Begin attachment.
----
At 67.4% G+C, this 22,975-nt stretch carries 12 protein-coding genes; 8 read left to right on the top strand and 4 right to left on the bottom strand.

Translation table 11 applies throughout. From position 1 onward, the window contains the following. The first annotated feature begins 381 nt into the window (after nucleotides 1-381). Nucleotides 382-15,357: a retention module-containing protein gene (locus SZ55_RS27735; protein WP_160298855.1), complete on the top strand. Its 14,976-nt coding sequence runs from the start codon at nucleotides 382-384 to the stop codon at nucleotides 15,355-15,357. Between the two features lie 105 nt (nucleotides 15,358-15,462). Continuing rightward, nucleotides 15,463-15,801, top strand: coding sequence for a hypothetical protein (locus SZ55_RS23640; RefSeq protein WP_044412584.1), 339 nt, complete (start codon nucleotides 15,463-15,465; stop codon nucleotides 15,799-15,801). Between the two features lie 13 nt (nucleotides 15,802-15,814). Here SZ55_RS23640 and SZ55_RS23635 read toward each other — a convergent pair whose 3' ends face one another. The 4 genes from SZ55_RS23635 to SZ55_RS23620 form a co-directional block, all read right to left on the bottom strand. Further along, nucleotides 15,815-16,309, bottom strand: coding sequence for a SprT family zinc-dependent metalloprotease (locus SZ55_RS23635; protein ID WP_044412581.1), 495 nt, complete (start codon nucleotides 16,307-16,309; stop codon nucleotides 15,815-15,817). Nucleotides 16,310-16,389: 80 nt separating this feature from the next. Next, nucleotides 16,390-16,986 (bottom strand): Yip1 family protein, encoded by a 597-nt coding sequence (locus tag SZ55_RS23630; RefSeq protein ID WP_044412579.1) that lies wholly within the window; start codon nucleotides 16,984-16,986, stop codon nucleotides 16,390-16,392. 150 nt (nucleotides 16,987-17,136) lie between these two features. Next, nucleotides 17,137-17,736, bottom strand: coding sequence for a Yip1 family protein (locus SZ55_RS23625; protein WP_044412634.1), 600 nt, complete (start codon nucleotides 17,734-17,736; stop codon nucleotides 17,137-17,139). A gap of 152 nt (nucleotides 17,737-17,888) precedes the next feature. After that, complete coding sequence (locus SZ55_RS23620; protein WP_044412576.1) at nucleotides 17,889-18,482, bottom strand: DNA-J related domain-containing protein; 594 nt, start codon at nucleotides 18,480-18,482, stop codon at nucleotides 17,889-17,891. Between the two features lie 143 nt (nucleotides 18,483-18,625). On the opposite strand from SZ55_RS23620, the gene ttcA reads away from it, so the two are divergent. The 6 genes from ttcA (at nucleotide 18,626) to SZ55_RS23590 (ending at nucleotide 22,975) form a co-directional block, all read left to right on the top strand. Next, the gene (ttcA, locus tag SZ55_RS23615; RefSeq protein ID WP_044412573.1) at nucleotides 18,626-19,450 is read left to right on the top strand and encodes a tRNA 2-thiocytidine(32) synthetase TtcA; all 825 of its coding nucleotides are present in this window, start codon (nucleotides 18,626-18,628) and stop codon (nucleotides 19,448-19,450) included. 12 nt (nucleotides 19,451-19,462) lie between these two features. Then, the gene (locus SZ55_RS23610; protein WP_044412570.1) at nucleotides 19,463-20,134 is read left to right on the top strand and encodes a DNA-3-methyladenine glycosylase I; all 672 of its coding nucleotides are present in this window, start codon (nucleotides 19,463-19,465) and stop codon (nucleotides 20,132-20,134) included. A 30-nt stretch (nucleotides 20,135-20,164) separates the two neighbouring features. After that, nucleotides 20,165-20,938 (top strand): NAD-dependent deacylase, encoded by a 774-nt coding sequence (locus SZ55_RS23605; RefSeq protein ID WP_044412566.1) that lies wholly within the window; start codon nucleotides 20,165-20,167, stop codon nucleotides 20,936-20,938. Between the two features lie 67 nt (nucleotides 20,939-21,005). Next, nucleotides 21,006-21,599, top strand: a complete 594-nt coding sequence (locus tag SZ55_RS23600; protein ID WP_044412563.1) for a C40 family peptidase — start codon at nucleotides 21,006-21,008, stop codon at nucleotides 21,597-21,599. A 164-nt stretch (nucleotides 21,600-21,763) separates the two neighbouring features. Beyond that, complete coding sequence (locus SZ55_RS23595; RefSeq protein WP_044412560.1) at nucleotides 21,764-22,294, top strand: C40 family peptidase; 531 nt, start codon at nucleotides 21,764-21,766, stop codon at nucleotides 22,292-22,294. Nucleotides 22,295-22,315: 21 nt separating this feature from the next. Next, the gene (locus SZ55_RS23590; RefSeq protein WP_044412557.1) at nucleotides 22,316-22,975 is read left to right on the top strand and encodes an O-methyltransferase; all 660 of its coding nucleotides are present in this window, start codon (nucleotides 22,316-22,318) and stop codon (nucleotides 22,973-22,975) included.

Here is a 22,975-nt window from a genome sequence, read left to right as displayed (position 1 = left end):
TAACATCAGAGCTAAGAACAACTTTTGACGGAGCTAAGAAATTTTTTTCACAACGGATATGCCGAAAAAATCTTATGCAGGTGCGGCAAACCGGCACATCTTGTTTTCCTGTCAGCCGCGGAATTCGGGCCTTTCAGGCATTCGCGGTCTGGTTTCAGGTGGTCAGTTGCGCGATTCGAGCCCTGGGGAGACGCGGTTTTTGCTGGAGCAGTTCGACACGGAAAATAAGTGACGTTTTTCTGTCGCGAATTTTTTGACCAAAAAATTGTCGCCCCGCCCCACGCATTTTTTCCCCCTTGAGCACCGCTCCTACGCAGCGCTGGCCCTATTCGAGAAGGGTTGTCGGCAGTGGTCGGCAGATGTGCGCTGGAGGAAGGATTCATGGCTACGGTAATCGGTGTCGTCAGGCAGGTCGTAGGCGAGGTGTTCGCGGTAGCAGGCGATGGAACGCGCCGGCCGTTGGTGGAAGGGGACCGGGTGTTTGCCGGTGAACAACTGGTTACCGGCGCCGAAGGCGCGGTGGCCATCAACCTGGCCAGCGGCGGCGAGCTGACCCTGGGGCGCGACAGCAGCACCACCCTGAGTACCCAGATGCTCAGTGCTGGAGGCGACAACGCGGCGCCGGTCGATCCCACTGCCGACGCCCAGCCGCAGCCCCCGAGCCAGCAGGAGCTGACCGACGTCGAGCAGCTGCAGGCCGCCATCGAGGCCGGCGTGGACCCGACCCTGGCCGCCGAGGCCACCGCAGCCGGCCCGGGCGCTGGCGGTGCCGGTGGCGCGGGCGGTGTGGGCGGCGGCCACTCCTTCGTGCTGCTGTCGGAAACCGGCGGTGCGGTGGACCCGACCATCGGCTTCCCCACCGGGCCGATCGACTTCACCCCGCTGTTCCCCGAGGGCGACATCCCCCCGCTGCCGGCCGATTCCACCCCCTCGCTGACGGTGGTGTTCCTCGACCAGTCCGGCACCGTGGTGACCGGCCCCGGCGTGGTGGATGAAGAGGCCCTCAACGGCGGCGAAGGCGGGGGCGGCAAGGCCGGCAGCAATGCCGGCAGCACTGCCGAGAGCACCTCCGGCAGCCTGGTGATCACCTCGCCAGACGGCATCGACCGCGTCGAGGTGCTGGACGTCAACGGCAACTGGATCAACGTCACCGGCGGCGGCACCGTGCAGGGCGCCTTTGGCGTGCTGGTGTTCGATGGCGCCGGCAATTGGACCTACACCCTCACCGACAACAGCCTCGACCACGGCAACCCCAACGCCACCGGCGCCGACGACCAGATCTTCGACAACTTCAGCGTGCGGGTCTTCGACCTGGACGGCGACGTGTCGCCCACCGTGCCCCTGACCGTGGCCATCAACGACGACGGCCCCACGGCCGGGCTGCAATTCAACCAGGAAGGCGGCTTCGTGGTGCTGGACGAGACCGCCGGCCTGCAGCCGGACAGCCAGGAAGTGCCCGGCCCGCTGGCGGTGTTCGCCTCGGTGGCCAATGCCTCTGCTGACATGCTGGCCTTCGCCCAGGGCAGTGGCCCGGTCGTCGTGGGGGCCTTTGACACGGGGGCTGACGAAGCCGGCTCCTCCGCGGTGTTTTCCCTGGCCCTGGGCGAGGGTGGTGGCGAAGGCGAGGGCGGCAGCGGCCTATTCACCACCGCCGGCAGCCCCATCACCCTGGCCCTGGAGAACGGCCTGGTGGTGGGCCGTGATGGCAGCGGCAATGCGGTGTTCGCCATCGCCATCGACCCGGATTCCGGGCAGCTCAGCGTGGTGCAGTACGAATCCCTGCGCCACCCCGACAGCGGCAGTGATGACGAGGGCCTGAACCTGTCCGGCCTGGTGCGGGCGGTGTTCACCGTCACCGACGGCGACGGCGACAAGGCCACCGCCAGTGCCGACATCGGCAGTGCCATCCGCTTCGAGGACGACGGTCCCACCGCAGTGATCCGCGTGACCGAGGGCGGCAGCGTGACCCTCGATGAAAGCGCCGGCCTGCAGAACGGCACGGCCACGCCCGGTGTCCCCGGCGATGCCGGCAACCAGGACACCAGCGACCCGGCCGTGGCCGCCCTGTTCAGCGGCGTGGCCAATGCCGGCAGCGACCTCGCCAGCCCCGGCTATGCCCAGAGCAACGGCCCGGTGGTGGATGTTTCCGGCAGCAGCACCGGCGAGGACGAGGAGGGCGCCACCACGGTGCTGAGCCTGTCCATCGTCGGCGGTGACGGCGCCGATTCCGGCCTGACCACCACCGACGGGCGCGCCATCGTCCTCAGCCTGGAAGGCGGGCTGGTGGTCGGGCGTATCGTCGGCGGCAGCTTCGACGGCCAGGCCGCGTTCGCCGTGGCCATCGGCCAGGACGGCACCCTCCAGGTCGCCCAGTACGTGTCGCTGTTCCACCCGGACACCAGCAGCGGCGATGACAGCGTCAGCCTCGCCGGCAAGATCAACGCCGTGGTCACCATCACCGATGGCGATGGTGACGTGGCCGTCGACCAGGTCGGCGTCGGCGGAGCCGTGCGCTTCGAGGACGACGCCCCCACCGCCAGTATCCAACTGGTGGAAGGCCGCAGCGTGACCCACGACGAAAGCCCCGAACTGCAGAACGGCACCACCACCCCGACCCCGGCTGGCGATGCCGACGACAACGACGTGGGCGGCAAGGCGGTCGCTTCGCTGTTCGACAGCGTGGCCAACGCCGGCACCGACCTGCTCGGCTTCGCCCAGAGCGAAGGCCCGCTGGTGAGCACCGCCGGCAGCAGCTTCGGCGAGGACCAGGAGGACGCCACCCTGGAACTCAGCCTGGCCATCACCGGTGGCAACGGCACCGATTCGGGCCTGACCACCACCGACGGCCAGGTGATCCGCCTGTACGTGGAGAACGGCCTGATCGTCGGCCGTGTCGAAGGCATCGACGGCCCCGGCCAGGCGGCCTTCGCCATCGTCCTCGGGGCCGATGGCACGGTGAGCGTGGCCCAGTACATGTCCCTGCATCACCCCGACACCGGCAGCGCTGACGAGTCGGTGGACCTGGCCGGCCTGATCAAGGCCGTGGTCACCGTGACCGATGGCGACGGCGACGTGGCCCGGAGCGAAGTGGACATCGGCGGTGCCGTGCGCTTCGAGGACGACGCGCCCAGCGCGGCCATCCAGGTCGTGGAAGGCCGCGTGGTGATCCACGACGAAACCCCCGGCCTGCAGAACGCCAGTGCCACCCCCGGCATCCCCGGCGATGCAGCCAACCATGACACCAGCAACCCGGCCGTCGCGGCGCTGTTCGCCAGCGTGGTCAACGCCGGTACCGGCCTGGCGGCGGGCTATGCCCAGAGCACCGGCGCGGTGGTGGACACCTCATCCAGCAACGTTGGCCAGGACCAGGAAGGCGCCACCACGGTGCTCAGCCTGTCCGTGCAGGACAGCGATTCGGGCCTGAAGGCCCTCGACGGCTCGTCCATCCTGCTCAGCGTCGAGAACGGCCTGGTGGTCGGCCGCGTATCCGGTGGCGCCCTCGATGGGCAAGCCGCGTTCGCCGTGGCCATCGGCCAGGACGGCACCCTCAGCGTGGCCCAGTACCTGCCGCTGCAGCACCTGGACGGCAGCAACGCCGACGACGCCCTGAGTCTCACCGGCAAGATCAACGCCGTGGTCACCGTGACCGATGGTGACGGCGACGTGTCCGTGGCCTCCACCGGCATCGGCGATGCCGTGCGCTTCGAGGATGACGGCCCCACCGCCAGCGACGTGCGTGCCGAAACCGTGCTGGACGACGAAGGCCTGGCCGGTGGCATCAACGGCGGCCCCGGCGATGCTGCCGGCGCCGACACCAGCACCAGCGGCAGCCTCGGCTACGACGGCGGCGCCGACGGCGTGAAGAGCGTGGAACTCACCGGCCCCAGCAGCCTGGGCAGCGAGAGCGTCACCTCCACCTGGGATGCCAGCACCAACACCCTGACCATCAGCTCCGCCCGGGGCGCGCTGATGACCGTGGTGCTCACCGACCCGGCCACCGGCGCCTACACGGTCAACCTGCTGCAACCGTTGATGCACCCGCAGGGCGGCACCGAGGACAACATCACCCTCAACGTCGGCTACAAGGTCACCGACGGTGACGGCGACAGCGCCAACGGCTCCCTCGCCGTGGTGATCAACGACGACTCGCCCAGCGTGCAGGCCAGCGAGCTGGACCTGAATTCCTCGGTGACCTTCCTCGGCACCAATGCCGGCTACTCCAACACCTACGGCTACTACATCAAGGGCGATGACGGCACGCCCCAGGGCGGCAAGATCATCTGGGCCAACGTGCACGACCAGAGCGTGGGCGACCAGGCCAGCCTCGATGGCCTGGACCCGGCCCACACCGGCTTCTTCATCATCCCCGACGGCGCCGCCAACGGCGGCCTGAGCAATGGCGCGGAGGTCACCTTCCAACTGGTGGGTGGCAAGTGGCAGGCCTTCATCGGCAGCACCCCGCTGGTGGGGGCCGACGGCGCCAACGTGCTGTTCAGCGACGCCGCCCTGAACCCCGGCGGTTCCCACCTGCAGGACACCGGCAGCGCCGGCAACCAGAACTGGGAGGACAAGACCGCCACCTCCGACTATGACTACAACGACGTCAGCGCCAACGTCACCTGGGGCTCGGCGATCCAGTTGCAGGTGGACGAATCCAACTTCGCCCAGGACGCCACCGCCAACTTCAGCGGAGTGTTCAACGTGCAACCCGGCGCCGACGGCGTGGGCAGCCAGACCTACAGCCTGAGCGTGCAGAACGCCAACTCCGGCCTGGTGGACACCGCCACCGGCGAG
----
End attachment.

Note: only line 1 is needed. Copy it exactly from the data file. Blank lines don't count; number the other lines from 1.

At 67.4% G+C, this 22,975-nt stretch carries 12 protein-coding genes; 8 read left to right on the top strand and 4 right to left on the bottom strand.